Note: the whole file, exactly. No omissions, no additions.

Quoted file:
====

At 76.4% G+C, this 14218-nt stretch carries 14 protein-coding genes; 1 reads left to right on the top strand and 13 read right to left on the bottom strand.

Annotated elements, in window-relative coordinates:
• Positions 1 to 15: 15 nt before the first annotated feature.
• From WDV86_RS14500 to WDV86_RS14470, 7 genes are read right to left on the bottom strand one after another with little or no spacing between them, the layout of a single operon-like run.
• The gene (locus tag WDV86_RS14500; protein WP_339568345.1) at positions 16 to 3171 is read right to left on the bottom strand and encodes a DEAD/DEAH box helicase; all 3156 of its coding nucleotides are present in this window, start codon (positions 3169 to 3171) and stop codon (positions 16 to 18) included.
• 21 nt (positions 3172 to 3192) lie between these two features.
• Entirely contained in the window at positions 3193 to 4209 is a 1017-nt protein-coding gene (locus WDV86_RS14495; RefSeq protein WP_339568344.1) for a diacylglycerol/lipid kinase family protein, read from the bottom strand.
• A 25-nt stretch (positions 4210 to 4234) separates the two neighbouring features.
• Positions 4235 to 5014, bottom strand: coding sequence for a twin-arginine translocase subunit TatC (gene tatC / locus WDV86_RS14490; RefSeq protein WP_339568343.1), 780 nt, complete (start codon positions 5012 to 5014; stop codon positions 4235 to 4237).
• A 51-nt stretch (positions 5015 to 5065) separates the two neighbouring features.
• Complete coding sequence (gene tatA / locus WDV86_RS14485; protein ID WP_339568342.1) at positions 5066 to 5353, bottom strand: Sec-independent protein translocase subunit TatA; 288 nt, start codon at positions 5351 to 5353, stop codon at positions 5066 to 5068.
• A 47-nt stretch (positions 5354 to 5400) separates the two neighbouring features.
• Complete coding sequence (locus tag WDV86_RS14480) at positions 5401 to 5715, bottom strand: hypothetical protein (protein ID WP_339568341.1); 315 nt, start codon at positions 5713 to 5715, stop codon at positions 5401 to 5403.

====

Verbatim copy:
At 76.4% G+C, this 14218-nt stretch carries 14 protein-coding genes; 1 reads left to right on the top strand and 13 read right to left on the bottom strand.

Annotated elements, in window-relative coordinates:
• Positions 1 to 15: 15 nt before the first annotated feature.
• From WDV86_RS14500 to WDV86_RS14470, 7 genes are read right to left on the bottom strand one after another with little or no spacing between them, the layout of a single operon-like run.
• The gene (locus tag WDV86_RS14500; protein WP_339568345.1) at positions 16 to 3171 is read right to left on the bottom strand and encodes a DEAD/DEAH box helicase; all 3156 of its coding nucleotides are present in this window, start codon (positions 3169 to 3171) and stop codon (positions 16 to 18) included.
• 21 nt (positions 3172 to 3192) lie between these two features.
• Entirely contained in the window at positions 3193 to 4209 is a 1017-nt protein-coding gene (locus WDV86_RS14495; RefSeq protein WP_339568344.1) for a diacylglycerol/lipid kinase family protein, read from the bottom strand.
• A 25-nt stretch (positions 4210 to 4234) separates the two neighbouring features.
• Positions 4235 to 5014, bottom strand: coding sequence for a twin-arginine translocase subunit TatC (gene tatC / locus WDV86_RS14490; RefSeq protein WP_339568343.1), 780 nt, complete (start codon positions 5012 to 5014; stop codon positions 4235 to 4237).
• A 51-nt stretch (positions 5015 to 5065) separates the two neighbouring features.
• Complete coding sequence (gene tatA / locus WDV86_RS14485; protein ID WP_339568342.1) at positions 5066 to 5353, bottom strand: Sec-independent protein translocase subunit TatA; 288 nt, start codon at positions 5351 to 5353, stop codon at positions 5066 to 5068.
• A 47-nt stretch (positions 5354 to 5400) separates the two neighbouring features.
• Complete coding sequence (locus tag WDV86_RS14480) at positions 5401 to 5715, bottom strand: hypothetical protein (protein ID WP_339568341.1); 315 nt, start codon at positions 5713 to 5715, stop codon at positions 5401 to 5403.